For many contractors, one of the most important steps in doing business is bidding on jobs. To be effective and successful in the bidding process, contractors need to know the market, costs, and expenses associated with their trade. Some contractors look to secure business by placing bids way under cost and with a completion date much sooner than their competitors. While these types of bids look good to those taking them, it can open individuals up to lengthy breach of contract disputes when a contractor's promise to deliver is a no-show.
For businesses requesting bids on a project, especially a large one, there could be a number of contractors interested. With stiff competition, contractors likely want their bid to be the most attractive, which may lead them to guarantee work for a price and on a timeline that is just not feasible. Typically, bidding on a job takes heavy consideration. When that consideration is given simply to seal the deal, it leaves room for issues that can impact both the contractor and who they're doing work for.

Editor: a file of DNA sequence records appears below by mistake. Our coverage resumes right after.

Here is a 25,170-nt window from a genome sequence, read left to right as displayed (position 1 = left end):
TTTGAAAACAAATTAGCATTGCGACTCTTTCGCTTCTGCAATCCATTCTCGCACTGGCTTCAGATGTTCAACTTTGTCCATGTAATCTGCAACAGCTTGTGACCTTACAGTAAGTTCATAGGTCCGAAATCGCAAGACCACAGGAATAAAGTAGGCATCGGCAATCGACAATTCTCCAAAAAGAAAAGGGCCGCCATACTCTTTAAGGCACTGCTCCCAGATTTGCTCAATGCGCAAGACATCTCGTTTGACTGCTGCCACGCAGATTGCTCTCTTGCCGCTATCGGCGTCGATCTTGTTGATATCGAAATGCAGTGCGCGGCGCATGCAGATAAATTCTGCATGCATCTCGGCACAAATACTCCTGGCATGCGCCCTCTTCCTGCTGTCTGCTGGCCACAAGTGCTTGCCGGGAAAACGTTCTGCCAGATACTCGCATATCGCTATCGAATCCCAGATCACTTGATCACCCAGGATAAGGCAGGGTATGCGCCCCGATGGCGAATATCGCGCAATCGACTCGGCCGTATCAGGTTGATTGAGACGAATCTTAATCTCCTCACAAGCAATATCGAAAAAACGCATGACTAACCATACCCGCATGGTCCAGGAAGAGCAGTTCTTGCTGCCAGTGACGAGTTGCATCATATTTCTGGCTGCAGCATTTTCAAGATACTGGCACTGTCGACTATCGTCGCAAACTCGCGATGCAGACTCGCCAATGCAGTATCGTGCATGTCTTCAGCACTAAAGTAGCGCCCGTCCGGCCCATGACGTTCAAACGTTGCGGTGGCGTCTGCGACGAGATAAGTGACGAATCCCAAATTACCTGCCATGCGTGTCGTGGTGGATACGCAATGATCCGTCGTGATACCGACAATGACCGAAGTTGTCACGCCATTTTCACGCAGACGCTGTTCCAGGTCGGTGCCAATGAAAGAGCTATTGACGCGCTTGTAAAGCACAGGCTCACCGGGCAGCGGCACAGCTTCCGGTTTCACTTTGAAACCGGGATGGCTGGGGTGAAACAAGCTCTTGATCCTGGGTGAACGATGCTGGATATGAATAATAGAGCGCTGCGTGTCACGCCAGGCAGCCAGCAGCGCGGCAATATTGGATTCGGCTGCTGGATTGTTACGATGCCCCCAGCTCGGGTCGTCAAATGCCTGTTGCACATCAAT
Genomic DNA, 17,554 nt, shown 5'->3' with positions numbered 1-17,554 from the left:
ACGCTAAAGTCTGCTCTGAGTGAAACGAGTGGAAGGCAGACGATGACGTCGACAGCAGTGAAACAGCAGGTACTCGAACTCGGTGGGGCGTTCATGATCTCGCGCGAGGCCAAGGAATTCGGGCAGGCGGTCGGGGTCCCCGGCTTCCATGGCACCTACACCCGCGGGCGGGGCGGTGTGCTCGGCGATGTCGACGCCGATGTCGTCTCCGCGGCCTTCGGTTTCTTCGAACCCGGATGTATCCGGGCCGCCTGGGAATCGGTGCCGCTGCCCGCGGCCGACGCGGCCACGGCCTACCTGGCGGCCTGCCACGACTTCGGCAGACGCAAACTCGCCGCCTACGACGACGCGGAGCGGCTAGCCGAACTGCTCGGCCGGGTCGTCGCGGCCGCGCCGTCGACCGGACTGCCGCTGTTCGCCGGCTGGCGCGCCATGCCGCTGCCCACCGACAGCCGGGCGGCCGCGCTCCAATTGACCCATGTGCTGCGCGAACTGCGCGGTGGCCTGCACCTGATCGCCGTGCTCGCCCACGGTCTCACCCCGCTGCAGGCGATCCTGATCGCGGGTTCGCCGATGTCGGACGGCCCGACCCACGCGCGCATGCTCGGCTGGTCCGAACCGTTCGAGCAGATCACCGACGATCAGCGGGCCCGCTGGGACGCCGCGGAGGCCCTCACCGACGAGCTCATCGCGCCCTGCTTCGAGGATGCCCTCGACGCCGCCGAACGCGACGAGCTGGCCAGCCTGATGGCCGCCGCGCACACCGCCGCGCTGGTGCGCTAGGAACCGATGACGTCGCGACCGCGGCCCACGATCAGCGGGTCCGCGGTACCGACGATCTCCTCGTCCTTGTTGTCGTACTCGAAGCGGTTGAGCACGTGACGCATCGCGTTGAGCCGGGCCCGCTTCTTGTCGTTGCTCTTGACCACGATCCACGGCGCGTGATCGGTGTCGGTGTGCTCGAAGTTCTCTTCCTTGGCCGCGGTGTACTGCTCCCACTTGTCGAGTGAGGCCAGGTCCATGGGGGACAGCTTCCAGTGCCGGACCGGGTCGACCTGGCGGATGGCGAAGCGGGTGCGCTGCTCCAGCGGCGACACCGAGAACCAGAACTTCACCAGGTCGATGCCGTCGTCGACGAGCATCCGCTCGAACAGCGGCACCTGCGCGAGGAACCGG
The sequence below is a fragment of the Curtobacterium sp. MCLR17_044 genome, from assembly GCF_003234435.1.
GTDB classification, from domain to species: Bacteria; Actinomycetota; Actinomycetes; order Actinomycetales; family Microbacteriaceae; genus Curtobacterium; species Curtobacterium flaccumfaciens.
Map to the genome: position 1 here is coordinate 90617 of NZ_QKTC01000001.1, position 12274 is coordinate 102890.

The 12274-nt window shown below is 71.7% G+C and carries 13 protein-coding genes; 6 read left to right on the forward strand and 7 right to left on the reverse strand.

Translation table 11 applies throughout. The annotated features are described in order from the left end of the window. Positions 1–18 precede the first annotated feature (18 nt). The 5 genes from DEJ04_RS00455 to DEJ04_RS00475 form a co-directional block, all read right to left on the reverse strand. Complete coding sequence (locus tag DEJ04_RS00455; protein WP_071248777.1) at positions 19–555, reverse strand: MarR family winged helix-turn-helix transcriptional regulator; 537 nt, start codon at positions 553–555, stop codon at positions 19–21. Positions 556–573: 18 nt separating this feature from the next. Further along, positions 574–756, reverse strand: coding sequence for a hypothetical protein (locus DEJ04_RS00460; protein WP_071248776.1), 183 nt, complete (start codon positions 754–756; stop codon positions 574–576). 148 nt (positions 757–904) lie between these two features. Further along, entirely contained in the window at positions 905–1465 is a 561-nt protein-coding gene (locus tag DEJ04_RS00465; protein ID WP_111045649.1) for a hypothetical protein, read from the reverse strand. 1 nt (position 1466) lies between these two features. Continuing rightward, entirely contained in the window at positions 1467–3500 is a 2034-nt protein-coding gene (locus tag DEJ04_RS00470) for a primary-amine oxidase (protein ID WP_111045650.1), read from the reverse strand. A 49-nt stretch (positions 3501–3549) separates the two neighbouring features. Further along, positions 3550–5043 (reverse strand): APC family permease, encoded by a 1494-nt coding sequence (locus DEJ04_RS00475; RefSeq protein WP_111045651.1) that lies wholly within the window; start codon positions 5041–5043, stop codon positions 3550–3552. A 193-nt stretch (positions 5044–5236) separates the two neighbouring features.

Any number of unforeseen problems can impact the timeline and cost of a job considerably. Depending on what is outlined in the accepted bid, these changes could lead to a breach of contract on the contractor's part. Contractors new to the bidding game may not understand just how much is at stake when a contract is breached. Contract disputes can be lengthy and expensive, and seriously damage an individual's reputation.
Whether the work is not completed on time or at all, substandard or not as promised, contractors promising the world should be cautious. While cost effectiveness and time efficiency is something every business wants, hiring a contractor that may cut corners to deliver it, or doesn't deliver at all, is not. If you have hired a contractor and are facing a possible breach of contract dispute, you may benefit from speaking to an experienced attorney.